Breaking down the general fund
Basic city services — from trash cleanup to the police — are funded through the city’s general fund.
“The bulk of this fund is supporting public safety,” Morrison said. “It's supporting neighborhoods, housing and healthy communities, like trash. So that money, while it has more flexibility, it's really locked down in basic city services.”
Under the submitted budget, the Kansas City Police Department receives about $230 million — the biggest budget of any city department. Missouri law requires Kansas City to allocate 20% of its general fund to the KCPD. In the upcoming budget, the city funds the department using 43% of its general fund.
What have residents shared so far?
The city has held two public budget hearings so far in which residents have shared their thoughts on the budget. At the city’s only in-person hearing on Feb. 23 at City Hall, several residents raised concerns about the lack of affordable housing, preserving neighborhoods east of Troost Avenue and the need to increase pay for city employees.
The budget includes a pay increase for city employees to match comparable market pay.
Resident Lamar Vickers asked the council for a comprehensive plan that addresses crime, trash and housing in the 3rd and 5th districts.
“It is time that we truly sit down (and) address this,” he said. “They talk about east of Troost. Let's go east of Paseo. … And let's help and work together to make this city better and safer for all.”
Amanda Wilson of LISC Greater Kansas City, a local nonprofit that supports community development initiatives, asked the city to enhance its support of affordable housing by allocating more money to the Housing Trust Fund and by adequately staffing the Housing and Community Development Department, which split from the Neighborhoods Department last year.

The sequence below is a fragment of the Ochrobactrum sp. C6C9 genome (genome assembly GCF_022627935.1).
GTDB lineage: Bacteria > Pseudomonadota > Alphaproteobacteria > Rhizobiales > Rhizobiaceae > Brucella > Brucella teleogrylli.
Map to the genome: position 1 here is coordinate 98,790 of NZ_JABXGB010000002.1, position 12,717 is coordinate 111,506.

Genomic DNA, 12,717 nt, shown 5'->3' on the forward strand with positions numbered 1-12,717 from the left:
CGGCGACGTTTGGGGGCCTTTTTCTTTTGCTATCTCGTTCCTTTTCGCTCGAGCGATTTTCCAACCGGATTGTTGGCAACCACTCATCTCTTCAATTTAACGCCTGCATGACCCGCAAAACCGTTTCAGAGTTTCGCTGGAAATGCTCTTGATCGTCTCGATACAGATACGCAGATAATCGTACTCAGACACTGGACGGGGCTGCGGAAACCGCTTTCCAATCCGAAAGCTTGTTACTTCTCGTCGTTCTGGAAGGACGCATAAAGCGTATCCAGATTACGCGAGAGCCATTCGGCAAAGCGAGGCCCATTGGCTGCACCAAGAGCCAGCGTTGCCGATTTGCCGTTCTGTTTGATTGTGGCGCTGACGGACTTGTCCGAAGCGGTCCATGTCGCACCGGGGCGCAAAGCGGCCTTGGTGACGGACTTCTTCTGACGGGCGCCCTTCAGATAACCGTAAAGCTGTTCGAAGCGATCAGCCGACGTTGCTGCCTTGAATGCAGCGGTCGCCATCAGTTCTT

“The city must also dedicate resources to identify and secure other sources of ongoing sustainable funding for the Housing Trust Fund,” Wilson said.
Several residents asked the city to provide more funding to support and rehabilitate Parade Park, a Black-owned housing-cooperative near the 18th and Vine district. Councilwoman Melissa Robinson recently introduced an ordinance that would allocate $4 million to Parade Park. Half of those funds would come from the city’s Housing Trust Fund and the other half from federal American Rescue Plan funds.
Henrietta Harris, 79, a resident of Parade Park, said she wants the city to provide more funding to repair roofs and rehab existing units. Harris emphasized that she doesn’t want Parade Park redeveloped but rehabbed so that residents can continue living there.
“When you get redevelopment, the people that are there are out,” Harris said. “Parade Park is a Black-owned corporation for 60 years. It won't be that with redevelopment. We want a rehabilitation, we want help in fixing our buildings up and doing our roofs, making our grounds better. ”
Harris said she felt encouraged that council members were listening to the needs of Parade Park residents.
“We've had so many promises from so many people and nothing has materialized,” Harris said. “So I am tired of people promising and saying, ‘Well, yeah, you could do this,’ you know, and do nothing. We need doers.”